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Why Do We Need Education on AI? Are Artificial Intelligence and Politics Compatible?

Like any major technological innovation, technology can be used for good and bad purposes and can be used with good and bad intentions. That was the case when a finance worker at a multinational firm was tricked into paying out $25 million to fraudsters using deep fake technology to pose as the company’s chief financial officer in a video conference call.

In his article, “The Dark Side of Superhuman Persuasion: Why We Need Education on Generative AI,” Professor Dries Faems, Chair of Entrepreneurship, Innovation and Technological Transformation at WHU – Otto Beisheim School of Management and leading expert in the field of AI, laid out the risks and threats of the new emerging technology.


  1. Advanced AI systems can potentially influence human behavior and decision-making to a much greater extent than humans can.
  2. The GPT Builder application called the Election Persuader, showcases the ability of AI to tailor communications based on individual profiles and preferences, potentially influencing political decisions. The power of AI in crafting messages that resonate on a personal level could have significant implications for the future of advertising, campaigning, and even interpersonal communication.
  3. Education is essential in the face of rapidly advancing AI technologies. While regulation is necessary, it often lags behind technological innovation, making it difficult to manage the implications of AI globally.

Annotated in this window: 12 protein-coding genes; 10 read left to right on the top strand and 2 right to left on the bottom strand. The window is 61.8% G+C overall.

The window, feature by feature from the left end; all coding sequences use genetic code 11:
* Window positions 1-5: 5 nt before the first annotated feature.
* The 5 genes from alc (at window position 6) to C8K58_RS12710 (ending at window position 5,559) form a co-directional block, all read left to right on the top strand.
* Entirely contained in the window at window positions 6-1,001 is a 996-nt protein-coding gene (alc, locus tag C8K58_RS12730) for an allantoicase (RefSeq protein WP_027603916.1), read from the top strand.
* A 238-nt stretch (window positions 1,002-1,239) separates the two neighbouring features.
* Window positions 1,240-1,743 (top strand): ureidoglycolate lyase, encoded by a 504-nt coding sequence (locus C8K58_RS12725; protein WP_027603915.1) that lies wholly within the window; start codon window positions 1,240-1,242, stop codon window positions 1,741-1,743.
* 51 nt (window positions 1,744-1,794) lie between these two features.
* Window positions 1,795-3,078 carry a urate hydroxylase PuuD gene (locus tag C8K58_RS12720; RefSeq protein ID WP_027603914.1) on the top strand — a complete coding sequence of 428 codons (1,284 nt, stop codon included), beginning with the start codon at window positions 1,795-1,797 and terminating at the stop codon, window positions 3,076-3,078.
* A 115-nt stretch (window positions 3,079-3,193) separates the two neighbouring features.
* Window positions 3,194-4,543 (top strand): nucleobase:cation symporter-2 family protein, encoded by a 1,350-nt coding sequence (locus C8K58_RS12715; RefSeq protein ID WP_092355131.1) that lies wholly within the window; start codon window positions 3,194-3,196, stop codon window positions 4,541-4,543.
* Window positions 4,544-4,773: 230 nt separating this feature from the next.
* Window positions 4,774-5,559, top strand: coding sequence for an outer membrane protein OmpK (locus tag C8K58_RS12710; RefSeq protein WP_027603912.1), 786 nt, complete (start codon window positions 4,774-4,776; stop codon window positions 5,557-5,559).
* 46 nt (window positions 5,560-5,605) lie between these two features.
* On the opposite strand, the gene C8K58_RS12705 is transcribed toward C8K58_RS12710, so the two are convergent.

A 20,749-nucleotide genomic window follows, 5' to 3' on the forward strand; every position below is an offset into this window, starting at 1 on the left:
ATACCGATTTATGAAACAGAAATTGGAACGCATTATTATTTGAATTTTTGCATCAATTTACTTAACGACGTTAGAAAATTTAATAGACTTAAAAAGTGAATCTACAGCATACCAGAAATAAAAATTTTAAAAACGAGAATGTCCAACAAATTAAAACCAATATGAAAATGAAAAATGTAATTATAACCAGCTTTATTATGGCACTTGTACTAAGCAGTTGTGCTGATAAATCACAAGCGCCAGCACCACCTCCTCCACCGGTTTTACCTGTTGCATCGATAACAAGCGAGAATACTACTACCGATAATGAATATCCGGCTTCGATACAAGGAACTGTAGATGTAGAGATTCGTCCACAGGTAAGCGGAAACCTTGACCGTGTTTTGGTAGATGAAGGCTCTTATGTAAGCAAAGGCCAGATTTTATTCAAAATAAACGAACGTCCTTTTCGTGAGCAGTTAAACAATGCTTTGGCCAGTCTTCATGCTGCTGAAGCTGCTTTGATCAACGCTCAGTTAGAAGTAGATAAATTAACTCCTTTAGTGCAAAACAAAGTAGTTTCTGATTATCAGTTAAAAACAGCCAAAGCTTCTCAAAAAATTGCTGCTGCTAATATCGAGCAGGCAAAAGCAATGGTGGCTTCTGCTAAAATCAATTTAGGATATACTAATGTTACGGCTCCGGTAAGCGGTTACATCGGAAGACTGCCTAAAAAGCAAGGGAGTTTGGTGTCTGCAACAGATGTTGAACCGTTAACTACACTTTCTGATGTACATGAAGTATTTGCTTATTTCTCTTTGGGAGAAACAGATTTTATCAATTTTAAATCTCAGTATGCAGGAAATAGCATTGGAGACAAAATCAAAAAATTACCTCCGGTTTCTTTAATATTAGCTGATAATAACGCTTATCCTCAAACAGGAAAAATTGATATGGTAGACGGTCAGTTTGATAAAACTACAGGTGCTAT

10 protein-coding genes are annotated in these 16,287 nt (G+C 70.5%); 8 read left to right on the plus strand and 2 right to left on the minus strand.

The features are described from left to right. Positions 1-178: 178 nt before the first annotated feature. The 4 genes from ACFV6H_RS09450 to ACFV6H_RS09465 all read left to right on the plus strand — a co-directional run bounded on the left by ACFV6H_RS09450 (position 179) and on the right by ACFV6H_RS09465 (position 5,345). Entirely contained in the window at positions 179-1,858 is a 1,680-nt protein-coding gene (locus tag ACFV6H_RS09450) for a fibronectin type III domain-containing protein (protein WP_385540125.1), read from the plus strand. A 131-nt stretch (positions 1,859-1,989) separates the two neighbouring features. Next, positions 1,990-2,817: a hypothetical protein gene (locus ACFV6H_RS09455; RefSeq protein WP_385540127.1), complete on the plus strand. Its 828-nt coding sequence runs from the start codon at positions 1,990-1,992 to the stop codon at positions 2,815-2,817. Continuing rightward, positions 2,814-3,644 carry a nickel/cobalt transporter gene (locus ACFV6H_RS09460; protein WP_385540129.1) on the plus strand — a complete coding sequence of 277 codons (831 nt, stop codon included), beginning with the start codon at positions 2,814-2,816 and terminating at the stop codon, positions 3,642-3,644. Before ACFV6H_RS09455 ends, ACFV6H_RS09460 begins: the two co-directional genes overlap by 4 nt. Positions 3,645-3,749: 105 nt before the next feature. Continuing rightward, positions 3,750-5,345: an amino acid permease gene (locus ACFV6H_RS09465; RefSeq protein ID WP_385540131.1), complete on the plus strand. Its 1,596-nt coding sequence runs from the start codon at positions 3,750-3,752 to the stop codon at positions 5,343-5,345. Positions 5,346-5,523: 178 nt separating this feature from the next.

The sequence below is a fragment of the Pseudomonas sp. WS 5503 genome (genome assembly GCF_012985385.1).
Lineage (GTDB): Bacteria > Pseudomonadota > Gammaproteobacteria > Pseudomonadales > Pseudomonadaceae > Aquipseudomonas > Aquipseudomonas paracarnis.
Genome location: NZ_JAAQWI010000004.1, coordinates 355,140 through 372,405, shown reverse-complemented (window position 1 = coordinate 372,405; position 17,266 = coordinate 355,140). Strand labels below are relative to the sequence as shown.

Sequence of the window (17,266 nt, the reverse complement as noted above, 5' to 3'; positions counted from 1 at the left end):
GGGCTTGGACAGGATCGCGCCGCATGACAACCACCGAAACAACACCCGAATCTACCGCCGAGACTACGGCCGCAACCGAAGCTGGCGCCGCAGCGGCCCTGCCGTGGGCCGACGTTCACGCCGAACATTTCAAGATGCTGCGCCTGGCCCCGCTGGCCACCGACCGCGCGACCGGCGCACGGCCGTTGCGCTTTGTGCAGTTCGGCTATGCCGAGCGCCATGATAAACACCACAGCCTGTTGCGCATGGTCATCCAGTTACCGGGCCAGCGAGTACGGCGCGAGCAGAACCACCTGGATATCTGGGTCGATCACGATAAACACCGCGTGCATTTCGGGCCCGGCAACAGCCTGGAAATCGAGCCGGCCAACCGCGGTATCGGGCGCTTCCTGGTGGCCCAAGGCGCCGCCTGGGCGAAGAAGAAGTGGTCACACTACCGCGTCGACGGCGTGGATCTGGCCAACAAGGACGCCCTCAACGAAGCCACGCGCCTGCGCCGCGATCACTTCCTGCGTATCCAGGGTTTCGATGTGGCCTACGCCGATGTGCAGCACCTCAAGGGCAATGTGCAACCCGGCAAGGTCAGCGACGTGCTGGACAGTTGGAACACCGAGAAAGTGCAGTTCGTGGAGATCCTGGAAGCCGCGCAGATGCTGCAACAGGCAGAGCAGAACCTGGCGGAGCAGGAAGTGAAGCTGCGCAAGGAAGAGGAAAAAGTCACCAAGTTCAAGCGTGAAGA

Professor Faems writes that superhuman persuasion is the concept where advanced AI systems can significantly influence human decision-making by utilizing large datasets and algorithms to create highly personalized messages. This capability allows AI to connect with individuals on a deeply personal level, making it more effective than traditional human communication.

While Professor Faems adds that Sam Altman, CEO of Open AI, discussed this as a potential risk in AI development, Professor Faems illustrates that the application called “Election Persuader” was created using GPT Builder. This chatbot can craft customized emails to voters, encouraging them to support a particular political party based on their interests and beliefs. The “Election Persuader” requires the user to upload a political party’s program and a LinkedIn profile to generate a persuasive email. This application demonstrates the potential of AI to tailor persuasive messages that can appeal to individuals’ specific preferences, even if they initially seem unlikely to support the cause.

The conversation on AI is often complex, and the importance of these issues highlight the need for a comprehensive approach. Following up on his article, we had a short interview with Professor Faems:

- Professor Faems, there are voters voting in elections all around the world this year, and we now know that AI is increasingly being used to manipulate voters with tailored content. How can the public and tech companies keep up with this?

Keeping up will be quite challenging as the technology is developing at exponential speed. Nevertheless, we should make sure that citizens are at least aware about what is happening to improve their ability to recognize the difference between content created by humans and content created by AI. In my opinion, educational institutions at all levels of the educational trajectory should start thinking about how they can prepare their students for these challenges.